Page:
You are here : Control System Design  Index  Book Contents  Appendix C  Section C.10 C. Results from Analytic Function Theory
We will next review some fundamental results due to Bode.

(C.10.1) 
and assume that has neither poles nor zeros in the closed RHP. Then
Because is analytic in the closed RHP,
(C.10.3) 
where is the contour defined in Figure C.4.
Then
For the first integral on the righthand side of Equation (C.10.4), we use the conjugate symmetry of to obtain
(C.10.5) 
For the second integral, we notice that, on , can be approximated by
(C.10.6) 
The result follows upon using Example C.7 and noticing that for .
Remark C.4 If for , then result (C.10.9) becomes
The proof of (C.10.7) follows along the same lines as those of Theorem C.12 and by using the result in Example C.8.
Theorem C.13 (Modified Bode integral) Let be a proper real, rational function of relative degree . Define
(C.10.8) 
Assume that is analytic in the closed RHP and that it has zeros in the open RHP, located at with . Then
We first notice that is no longer analytic on the RHP. We then define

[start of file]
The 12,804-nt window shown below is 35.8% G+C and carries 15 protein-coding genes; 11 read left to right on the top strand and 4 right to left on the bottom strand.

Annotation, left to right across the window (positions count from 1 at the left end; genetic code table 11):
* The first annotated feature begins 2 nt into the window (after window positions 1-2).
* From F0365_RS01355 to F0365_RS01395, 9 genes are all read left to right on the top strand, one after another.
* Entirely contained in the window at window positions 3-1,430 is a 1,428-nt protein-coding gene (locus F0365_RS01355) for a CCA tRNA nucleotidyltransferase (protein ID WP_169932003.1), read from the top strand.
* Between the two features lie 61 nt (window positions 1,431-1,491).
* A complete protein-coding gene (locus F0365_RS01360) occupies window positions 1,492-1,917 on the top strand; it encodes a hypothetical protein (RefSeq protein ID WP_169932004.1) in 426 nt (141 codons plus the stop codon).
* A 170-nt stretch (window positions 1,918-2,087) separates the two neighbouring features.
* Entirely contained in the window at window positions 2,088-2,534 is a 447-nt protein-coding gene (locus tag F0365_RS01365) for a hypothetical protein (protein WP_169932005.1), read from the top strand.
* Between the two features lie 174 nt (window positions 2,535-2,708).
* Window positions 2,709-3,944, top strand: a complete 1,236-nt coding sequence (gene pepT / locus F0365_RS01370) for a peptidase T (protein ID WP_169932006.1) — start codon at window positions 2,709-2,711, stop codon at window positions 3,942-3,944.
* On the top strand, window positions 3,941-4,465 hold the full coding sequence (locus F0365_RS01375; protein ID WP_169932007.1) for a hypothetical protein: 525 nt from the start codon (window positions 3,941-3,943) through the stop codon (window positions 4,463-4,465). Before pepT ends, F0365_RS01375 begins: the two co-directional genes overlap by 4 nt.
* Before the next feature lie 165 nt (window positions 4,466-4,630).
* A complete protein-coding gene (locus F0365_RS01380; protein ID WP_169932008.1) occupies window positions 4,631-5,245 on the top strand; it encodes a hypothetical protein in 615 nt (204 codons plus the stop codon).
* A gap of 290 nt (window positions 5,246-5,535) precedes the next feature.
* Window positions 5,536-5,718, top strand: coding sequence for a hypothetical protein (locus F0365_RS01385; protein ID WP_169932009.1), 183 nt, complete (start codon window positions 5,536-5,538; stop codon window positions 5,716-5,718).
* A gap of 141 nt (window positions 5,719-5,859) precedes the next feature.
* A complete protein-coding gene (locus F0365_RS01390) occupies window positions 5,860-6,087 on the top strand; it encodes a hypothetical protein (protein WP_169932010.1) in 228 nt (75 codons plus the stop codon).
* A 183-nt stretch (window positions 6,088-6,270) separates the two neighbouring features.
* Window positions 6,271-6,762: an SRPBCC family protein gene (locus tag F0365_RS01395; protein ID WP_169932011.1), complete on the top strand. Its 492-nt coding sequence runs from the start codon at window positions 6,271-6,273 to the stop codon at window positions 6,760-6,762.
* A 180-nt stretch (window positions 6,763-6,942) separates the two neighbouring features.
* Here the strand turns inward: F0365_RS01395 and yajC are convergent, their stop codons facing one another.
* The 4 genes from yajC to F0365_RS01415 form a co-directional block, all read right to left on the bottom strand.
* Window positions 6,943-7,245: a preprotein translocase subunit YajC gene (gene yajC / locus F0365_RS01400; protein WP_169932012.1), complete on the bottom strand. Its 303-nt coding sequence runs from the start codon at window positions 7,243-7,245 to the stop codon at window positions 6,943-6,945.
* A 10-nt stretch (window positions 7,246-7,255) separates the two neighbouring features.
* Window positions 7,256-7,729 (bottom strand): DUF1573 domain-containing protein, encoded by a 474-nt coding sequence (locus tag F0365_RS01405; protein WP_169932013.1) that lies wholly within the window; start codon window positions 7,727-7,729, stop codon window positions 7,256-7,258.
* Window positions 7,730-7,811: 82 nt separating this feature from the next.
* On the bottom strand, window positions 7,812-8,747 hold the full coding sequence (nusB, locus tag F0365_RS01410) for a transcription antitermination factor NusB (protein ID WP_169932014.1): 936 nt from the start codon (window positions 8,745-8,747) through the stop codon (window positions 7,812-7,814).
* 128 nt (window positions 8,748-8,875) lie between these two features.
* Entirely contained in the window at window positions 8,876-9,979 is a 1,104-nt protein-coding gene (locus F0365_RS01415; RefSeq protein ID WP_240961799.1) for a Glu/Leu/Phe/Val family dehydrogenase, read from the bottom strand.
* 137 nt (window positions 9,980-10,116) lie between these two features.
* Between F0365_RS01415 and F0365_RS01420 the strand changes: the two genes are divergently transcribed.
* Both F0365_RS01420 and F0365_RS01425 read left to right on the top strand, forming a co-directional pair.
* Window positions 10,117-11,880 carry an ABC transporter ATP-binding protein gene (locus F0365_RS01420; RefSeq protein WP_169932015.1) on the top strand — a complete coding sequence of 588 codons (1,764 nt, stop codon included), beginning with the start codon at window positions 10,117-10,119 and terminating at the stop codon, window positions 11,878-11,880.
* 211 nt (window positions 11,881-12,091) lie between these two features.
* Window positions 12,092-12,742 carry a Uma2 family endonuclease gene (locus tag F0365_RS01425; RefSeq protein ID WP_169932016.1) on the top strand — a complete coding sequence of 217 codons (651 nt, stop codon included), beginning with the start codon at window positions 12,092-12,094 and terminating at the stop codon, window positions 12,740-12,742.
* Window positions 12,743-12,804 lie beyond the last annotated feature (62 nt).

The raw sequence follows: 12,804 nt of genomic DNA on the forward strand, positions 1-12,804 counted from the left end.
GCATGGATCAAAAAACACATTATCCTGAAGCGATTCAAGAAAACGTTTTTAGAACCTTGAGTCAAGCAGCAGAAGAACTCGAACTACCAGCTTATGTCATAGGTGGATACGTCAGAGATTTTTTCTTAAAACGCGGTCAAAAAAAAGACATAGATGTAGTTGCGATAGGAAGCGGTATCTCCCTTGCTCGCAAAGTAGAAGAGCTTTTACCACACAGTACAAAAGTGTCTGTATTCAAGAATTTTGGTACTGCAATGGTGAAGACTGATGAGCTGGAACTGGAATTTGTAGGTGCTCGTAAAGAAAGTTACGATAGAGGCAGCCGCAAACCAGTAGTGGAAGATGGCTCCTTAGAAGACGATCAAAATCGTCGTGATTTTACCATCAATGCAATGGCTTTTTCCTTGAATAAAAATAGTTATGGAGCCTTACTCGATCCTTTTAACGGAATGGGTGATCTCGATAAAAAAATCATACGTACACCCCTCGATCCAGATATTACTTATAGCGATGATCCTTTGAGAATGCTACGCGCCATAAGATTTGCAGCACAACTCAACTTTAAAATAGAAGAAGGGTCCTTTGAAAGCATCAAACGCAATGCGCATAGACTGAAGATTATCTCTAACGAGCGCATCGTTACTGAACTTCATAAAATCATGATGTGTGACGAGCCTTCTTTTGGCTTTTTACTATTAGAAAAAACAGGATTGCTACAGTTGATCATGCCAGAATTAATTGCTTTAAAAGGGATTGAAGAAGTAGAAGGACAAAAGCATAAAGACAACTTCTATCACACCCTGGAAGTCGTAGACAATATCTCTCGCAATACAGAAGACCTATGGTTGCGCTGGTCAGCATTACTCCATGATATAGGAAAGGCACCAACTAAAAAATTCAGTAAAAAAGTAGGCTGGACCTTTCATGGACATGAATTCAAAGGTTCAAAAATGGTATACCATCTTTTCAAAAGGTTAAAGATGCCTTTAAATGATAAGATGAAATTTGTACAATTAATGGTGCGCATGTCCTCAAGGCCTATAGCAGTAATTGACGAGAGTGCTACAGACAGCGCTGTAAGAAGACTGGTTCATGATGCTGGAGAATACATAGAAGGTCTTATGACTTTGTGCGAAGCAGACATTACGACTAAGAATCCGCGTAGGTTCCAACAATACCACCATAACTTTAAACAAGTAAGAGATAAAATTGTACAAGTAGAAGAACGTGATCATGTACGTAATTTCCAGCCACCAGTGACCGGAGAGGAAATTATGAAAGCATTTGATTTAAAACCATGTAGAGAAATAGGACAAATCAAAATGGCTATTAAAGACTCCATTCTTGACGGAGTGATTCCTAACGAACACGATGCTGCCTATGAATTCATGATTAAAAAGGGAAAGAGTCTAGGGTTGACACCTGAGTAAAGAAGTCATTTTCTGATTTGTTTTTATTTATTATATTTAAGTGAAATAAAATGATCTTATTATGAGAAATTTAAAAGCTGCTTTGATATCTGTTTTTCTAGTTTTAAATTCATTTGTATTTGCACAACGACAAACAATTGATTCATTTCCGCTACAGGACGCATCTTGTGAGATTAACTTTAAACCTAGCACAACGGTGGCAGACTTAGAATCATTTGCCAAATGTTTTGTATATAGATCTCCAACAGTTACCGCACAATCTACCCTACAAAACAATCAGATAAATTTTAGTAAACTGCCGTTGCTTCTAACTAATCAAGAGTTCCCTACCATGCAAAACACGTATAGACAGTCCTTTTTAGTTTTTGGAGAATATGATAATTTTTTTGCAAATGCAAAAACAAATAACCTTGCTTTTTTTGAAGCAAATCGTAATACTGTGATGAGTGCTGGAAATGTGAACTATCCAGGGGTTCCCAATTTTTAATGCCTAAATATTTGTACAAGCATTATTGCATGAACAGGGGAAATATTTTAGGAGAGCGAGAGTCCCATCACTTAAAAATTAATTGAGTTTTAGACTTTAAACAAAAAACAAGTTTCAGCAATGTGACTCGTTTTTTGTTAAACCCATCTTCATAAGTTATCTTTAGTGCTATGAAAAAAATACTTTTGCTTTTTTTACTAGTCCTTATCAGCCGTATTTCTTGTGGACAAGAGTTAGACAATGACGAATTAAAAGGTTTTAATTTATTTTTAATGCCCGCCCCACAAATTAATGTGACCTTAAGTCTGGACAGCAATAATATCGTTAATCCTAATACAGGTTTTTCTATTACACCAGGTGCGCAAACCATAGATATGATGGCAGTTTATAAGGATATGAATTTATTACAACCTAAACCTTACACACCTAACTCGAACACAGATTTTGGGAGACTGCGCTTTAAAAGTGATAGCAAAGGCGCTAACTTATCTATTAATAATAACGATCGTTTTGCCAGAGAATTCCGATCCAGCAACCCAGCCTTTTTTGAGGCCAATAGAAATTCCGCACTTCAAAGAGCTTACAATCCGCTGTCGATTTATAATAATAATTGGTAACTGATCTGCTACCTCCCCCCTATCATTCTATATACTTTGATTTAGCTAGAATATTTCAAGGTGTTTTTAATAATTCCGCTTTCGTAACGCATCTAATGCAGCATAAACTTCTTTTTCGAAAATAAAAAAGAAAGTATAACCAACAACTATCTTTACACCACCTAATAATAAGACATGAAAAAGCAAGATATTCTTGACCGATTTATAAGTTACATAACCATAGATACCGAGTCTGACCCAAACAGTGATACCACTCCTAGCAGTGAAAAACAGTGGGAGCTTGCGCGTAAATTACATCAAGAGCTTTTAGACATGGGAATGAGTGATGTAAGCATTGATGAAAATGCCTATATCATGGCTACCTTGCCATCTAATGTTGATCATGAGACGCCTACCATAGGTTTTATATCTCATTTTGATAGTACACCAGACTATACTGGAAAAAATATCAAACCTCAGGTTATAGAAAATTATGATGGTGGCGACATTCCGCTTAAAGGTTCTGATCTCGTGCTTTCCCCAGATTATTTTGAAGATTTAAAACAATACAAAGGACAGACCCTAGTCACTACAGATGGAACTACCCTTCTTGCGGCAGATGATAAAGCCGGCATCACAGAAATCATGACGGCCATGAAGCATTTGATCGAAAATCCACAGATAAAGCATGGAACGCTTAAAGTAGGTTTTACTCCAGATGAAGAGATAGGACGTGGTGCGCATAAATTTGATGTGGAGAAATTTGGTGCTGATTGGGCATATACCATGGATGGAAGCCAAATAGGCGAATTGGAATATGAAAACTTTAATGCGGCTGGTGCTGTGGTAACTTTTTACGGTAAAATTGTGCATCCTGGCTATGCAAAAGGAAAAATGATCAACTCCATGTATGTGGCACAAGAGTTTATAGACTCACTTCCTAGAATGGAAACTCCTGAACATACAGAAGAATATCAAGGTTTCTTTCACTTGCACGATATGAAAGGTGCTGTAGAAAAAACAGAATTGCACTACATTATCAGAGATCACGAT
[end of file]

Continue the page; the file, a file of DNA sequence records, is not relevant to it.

(C.10.10) 
Thus, is analytic in the closed RHP. We can then apply Cauchy's integral in the contour described in Figure C.4 to obtain
The first integral on the righthand side can be expressed as
(C.10.12) 
where, by using Example C.7.
(C.10.13) 
The second integral on the righthand side of Equation (C.10.11) can be computed as follows:
(C.10.14) 
We note that the first integral on the righthand side is zero, and by using Example C.9, the second integral is equal to . Thus, the result follows.
Remark C.5 Note that is a real function of , so
(C.10.15) 
Remark C.6 If for , then the result (C.10.9) becomes
The proof of (C.10.16) follows along the same lines as those of Theorem C.13 and by using the result in Example C.8.
Remark C.7 The Poisson, Jensen, and Bode formulae assume that a key function is analytic, not only inside a domain , but also on its border . Sometimes, there may exist singularities on . These can be dealt with by using an infinitesimal circular indentation in , constructed so as to leave the singularity outside . For the functions of interest to us, the integral along the indentation vanishes. This is illustrated in Example C.6 for a logarithmic function, when is the righthalf plane and there is a singularity at the origin.